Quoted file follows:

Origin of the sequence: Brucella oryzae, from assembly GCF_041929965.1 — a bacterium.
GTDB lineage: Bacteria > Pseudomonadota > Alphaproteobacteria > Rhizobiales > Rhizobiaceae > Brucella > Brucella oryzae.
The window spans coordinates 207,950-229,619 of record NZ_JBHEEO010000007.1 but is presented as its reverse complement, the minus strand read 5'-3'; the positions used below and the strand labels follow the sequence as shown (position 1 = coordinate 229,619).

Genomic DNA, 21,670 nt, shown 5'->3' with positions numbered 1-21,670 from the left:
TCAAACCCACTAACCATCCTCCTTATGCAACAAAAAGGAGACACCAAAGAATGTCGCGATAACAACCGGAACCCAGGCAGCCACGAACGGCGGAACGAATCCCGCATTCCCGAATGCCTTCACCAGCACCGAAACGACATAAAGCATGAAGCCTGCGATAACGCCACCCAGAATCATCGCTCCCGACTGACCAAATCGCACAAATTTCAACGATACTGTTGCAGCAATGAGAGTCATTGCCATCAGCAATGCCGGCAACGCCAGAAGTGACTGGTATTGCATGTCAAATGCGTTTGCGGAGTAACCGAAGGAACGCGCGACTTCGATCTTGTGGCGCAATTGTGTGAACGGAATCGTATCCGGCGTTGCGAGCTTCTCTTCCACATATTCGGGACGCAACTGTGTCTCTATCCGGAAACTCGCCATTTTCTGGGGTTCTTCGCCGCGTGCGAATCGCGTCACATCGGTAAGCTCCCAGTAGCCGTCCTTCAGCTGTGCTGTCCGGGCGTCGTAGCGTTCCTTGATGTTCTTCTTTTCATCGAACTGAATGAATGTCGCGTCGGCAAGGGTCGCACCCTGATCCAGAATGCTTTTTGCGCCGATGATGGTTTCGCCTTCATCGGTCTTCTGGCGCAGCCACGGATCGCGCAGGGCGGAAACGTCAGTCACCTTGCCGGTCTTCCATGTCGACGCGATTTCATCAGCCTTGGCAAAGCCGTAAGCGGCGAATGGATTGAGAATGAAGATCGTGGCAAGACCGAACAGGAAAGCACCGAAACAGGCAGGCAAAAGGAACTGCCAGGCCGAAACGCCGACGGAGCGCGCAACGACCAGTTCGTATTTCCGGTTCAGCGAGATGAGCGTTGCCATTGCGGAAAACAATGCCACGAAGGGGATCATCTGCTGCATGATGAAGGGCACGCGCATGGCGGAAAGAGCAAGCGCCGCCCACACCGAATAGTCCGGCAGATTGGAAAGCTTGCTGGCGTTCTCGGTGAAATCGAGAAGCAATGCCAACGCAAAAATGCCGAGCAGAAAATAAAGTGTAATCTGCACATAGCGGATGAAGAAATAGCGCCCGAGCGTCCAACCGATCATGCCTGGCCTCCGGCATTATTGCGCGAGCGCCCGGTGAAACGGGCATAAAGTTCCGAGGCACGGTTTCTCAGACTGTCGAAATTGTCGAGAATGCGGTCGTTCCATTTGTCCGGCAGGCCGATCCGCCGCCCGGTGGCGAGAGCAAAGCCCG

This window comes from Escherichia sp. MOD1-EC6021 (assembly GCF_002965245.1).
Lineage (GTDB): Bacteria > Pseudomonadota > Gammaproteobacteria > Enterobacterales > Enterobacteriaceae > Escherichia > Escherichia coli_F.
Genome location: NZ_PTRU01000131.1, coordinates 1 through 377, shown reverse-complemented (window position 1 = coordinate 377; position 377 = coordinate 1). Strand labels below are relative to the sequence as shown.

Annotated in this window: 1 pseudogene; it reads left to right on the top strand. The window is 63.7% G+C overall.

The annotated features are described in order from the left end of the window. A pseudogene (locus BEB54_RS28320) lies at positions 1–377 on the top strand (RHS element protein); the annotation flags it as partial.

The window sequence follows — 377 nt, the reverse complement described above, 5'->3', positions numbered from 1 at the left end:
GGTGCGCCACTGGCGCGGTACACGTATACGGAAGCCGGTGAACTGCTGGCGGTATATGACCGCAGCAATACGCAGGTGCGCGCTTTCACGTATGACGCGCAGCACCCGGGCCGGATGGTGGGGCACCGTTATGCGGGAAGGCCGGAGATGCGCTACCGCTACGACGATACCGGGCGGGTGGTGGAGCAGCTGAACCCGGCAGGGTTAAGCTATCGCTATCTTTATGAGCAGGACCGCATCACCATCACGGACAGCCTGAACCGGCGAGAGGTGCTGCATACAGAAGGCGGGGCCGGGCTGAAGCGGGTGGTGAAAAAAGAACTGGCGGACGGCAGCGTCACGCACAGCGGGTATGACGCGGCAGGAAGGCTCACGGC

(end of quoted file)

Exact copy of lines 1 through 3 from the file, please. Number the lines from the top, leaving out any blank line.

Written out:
Origin of the sequence: Brucella oryzae, from assembly GCF_041929965.1 — a bacterium.
GTDB lineage: Bacteria > Pseudomonadota > Alphaproteobacteria > Rhizobiales > Rhizobiaceae > Brucella > Brucella oryzae.
The window spans coordinates 207,950-229,619 of record NZ_JBHEEO010000007.1 but is presented as its reverse complement, the minus strand read 5'-3'; the positions used below and the strand labels follow the sequence as shown (position 1 = coordinate 229,619).